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I was pulling ahead when I saw the flashing red lights and heard the siren behind me.  I slowed down, pulled over in the right lane and watched the car that had been next to me race off into the distance.  I thought I’d be considerate, and turned off on a side street; much to my dismay, the cop followed instead of continuing after the other car.  I was busted, well and truly.

I was 19, had just flunked out of college after two glorious years of partying, and was unemployed by choice, having quit a sweet job in construction pulling down $3.59 an hour, pretty good money in 1966.  In short, life was good, but for one minor problem.

It was, as I said, 1966.  The Vietnam war was just ratcheting up, and the draft was in full force.  This was before the lottery system, and anyone who lost a student deferment was, essentially, next.  In a preemptive move, I had enlisted in the Air Force, and was due to report in about a month.

What to do in the meantime?  Quit my job, borrow my brother’s ’59 Ford, and cruise around getting in trouble is what.

A ticket that read “Speed Contest” and a court date in three weeks was the result.

So, off to court I went, with my last civilian $20 bill in my wallet, hoping against hope it would cover the fine.  I sat in the sparsely filled courtroom and waited to be called up.  There were two or three cases ahead of me, including a guy dressed in county jail outfit, who was getting a few niggling little traffic issues out of the way before dealing with whatever it was that landed him in jail.  The judge was in a sour mood.  I got up and approached the bench when he called my name, and, to my surprise, another name.  Somehow, despite the cop abandoning the other car and pulling me over, they had managed to get him, too.

There we stood, meekly, as the judge explained the charges, and called up the arresting officer to recite the infraction in detail.  A blue ’59 Ford and a red ’57 Chevy, it seemed, were side by side at a stop light.  The light changed, blah, blah, blah, the two cars pulled away, tires squealing, blah, blah.  Everything was as expected, until the cop got to the part in the narrative where he said “…and then the Ford started pulling away.”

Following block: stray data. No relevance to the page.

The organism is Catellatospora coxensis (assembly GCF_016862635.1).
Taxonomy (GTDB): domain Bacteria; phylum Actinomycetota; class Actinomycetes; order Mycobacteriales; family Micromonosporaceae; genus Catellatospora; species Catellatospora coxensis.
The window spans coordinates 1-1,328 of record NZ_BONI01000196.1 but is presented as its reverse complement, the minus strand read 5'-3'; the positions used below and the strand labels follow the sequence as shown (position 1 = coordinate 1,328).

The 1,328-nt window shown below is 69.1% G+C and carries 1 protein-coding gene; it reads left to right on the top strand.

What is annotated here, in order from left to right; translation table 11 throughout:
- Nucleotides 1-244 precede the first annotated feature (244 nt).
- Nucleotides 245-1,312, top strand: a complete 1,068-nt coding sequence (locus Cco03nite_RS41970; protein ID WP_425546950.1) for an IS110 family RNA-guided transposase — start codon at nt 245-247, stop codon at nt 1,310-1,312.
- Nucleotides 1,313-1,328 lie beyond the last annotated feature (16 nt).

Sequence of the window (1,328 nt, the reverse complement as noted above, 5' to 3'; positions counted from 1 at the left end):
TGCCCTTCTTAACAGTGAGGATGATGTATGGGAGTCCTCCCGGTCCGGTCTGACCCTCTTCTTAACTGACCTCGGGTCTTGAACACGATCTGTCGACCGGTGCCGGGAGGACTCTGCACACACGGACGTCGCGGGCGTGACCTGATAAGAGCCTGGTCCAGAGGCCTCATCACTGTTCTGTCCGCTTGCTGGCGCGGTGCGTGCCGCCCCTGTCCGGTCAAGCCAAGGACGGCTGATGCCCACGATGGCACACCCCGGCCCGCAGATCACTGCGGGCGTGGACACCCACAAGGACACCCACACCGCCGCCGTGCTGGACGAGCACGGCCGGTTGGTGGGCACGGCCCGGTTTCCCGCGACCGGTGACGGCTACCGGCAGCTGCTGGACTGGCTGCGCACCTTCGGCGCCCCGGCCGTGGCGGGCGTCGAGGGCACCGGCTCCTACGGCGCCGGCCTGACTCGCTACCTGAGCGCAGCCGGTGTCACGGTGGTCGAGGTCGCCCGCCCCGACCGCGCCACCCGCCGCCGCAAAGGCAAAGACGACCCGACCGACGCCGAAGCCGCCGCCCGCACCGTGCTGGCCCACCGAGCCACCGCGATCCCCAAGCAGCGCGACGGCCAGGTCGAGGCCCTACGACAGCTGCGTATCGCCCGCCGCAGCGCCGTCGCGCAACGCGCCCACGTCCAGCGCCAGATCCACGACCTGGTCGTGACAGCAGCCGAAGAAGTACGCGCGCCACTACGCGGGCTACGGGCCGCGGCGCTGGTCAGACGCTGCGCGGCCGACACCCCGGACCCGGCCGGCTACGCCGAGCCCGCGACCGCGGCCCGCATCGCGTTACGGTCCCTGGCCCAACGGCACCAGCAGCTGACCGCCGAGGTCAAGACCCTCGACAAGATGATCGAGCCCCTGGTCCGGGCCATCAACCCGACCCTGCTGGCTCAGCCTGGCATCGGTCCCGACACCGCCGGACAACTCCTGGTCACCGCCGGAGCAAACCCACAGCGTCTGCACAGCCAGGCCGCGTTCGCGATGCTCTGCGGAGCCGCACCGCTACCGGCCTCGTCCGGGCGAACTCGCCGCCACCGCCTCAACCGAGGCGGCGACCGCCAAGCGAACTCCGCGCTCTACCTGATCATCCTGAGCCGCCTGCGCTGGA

To my surprise, my co-defendant blurted out, “No, it didn’t!”

So much for any defense that we weren’t really racing, I thought.  The cop finished his story, and the judge addressed the guy next to me, asked about his life and job situation, and fined him $75 plus court costs.  That was a good chunk of change in 1966, when $50 a week was a fairly typical wage for kids our age.  Then the judge turned to me.

I was unemployed, I told him.  When he frowned, I added that I had enlisted, and was reporting for duty in a week’s time.

“Good,” said the judge, “that’ll straighten you out,” and reduced my fine to court costs.  I breathed a sigh of relief and left the court room to find the cashier.

As it turned out, court costs came to $18.75, much more that I thought.  I left the building feeling downhearted, with $1.25 in my pocket.

There are several possible morals to this story.  I’ll leave you to find them.



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